Students from the Student Revolutionary Front (FER-29) and the University Popular Bloc closed off one of Panama City’s main arteries for more than an hour on Nov. 11 to protest what they said were plans to open US military bases in Panama. Police agents dispersed the demonstrators with water cannons and tear gas and arrested 16 students, most of them from the Arts and Trades College. On Nov. 12 Governance and Justice Minister José Raúl Mulino told reporters that the four bases the students were protesting would be “100% Panamanian.” They are to be under the control of the Air-Navy Service (SENAN) and the National Border Service (Senafront) as part of the agencies’ effort to control the transport of narcotics through Panama, he said. “They are not military bases.”
According to Mulina, the government is opening up the first of the bases on Chapera island before Nov. 30. The others are to be in Darién province, near the border with Colombia, and in the La Perlas archipelago in the Pacific Ocean. According to the Venezuelan-based TeleSUR television network, on Oct. 20 Mulina had referred to two bases the US would set up in Panama, but in his Nov. 12 statement the minister clarified that while the bases would be Panamanian, they were part of the Mérida Initiative, a US-funded operation to fight the drug trade in Mexico and Central America. The US military had as many as 100 bases in Panama before the US withdrawal from the Panama Canal was completed in 1999. (EFE, Nov. 11; ABC.com, Paraguay, Nov. 12 from ANSA; TeleSUR, Nov. 13, some from EFE)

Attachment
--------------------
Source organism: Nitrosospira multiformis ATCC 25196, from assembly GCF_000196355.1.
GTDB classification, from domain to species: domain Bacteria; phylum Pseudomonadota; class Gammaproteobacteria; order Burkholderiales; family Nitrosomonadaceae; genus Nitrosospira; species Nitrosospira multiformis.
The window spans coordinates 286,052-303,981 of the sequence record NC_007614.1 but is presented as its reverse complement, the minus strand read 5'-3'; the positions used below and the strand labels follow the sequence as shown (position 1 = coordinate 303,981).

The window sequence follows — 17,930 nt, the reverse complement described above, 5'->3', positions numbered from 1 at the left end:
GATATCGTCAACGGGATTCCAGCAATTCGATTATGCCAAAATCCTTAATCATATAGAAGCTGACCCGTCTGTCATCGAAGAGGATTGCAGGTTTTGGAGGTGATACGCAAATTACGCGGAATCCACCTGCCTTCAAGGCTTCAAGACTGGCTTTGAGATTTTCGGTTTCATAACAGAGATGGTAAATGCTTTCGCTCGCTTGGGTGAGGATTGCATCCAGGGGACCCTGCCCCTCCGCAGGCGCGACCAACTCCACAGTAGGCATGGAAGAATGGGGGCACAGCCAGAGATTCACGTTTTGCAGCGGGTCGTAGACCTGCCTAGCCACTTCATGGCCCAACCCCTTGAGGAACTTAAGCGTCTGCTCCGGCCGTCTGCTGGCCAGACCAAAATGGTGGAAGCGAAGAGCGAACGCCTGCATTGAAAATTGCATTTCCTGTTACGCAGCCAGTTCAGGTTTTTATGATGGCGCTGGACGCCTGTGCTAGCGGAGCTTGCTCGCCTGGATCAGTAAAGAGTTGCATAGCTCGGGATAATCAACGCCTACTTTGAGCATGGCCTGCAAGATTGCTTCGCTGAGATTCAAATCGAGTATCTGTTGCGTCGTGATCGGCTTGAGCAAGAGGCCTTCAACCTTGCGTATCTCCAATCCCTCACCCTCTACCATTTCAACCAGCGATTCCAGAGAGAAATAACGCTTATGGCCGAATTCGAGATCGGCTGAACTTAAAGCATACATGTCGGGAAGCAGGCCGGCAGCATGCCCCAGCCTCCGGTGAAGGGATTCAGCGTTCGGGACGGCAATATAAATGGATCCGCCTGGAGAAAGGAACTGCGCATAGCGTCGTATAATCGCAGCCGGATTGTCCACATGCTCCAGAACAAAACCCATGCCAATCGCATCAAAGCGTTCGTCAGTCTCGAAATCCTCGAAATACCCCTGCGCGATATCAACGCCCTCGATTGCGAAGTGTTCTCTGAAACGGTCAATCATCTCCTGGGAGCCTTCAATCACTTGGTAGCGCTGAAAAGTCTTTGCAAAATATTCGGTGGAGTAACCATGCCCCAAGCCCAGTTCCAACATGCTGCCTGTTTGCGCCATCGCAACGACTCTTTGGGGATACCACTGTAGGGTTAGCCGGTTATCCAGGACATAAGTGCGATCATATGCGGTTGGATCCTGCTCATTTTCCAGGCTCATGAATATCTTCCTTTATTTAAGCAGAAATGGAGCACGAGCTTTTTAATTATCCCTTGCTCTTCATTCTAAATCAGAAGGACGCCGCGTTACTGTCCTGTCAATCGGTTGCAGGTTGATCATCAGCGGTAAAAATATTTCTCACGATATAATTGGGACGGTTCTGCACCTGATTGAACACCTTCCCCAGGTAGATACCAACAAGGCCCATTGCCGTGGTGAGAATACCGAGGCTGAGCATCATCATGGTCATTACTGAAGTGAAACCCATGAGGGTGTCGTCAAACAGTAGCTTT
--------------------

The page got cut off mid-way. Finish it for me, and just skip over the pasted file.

From Weekly News Update on the Americas, Nov. 17
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